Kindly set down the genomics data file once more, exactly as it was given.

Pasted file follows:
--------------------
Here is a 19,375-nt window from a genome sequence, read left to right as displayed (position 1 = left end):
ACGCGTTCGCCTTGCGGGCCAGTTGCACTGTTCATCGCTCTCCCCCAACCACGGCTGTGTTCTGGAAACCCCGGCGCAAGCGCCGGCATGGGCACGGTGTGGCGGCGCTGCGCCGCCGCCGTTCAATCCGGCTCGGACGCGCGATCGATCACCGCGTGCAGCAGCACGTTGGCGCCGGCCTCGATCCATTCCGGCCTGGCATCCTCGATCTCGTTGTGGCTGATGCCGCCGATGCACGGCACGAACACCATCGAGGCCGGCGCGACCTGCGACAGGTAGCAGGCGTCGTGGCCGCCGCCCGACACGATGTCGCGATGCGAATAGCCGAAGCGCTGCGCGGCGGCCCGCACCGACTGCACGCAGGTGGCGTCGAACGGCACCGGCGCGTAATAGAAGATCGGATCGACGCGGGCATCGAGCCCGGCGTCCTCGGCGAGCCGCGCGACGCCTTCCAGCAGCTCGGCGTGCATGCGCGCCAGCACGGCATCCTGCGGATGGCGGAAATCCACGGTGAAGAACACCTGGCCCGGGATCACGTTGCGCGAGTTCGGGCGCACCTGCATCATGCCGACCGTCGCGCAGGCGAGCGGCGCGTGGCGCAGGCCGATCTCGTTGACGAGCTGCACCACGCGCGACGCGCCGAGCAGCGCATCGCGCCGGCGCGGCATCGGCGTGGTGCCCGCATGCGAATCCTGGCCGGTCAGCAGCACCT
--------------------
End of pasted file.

Here is a 19,375-nt window from a genome sequence, read left to right as displayed (position 1 = left end):
ACGCGTTCGCCTTGCGGGCCAGTTGCACTGTTCATCGCTCTCCCCCAACCACGGCTGTGTTCTGGAAACCCCGGCGCAAGCGCCGGCATGGGCACGGTGTGGCGGCGCTGCGCCGCCGCCGTTCAATCCGGCTCGGACGCGCGATCGATCACCGCGTGCAGCAGCACGTTGGCGCCGGCCTCGATCCATTCCGGCCTGGCATCCTCGATCTCGTTGTGGCTGATGCCGCCGATGCACGGCACGAACACCATCGAGGCCGGCGCGACCTGCGACAGGTAGCAGGCGTCGTGGCCGCCGCCCGACACGATGTCGCGATGCGAATAGCCGAAGCGCTGCGCGGCGGCCCGCACCGACTGCACGCAGGTGGCGTCGAACGGCACCGGCGCGTAATAGAAGATCGGATCGACGCGGGCATCGAGCCCGGCGTCCTCGGCGAGCCGCGCGACGCCTTCCAGCAGCTCGGCGTGCATGCGCGCCAGCACGGCATCCTGCGGATGGCGGAAATCCACGGTGAAGAACACCTGGCCCGGGATCACGTTGCGCGAGTTCGGGCGCACCTGCATCATGCCGACCGTCGCGCAGGCGAGCGGCGCGTGGCGCAGGCCGATCTCGTTGACGAGCTGCACCACGCGCGACGCGCCGAGCAGCGCATCGCGCCGGCGCGGCATCGGCGTGGTGCCCGCATGCGAATCCTGGCCGGTCAGCAGCACCT